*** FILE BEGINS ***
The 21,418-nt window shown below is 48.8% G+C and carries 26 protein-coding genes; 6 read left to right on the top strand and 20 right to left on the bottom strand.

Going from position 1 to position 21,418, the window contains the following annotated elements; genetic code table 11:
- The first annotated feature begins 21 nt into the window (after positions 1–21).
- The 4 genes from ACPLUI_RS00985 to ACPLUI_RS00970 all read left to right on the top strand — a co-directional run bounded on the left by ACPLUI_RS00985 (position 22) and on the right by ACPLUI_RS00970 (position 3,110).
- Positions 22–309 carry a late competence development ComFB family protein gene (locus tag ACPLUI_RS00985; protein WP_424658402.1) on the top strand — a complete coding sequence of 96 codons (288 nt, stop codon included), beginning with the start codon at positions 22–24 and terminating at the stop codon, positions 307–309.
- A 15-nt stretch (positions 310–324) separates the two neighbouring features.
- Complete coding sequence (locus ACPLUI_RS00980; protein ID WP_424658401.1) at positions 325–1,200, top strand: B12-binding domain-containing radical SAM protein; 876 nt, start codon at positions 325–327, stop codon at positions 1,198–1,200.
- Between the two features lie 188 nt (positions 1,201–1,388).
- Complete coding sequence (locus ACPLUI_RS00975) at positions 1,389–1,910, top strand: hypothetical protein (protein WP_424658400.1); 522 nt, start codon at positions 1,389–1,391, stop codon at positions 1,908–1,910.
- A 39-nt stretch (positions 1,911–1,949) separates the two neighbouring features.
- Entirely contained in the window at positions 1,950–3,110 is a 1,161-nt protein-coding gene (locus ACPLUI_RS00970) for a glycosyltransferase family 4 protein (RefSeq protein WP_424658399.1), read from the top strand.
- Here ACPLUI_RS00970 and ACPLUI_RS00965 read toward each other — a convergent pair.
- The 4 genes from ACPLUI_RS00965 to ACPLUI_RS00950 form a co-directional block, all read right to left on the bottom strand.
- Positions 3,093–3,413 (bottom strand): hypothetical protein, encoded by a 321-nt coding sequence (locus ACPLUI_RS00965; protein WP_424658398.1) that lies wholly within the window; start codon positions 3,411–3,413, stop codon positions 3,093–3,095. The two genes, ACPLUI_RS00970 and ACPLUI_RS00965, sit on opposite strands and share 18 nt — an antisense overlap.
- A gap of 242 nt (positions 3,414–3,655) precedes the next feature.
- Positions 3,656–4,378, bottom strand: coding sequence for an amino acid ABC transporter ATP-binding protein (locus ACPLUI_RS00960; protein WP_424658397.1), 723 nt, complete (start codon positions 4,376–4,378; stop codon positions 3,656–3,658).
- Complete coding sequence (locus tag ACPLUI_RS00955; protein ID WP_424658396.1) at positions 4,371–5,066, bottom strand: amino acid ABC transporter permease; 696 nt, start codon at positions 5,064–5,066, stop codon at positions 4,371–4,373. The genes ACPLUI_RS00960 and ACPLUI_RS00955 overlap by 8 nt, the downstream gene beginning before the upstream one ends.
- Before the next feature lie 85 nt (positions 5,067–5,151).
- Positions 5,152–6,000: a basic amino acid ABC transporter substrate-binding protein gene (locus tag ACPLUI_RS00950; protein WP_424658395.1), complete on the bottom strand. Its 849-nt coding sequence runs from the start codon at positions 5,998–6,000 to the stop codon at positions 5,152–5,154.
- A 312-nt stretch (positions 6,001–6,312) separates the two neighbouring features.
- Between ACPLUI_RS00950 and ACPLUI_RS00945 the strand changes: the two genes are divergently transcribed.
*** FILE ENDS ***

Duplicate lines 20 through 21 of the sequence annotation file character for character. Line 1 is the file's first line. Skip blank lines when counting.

- A 312-nt stretch (positions 6,001–6,312) separates the two neighbouring features.
- Between ACPLUI_RS00950 and ACPLUI_RS00945 the strand changes: the two genes are divergently transcribed.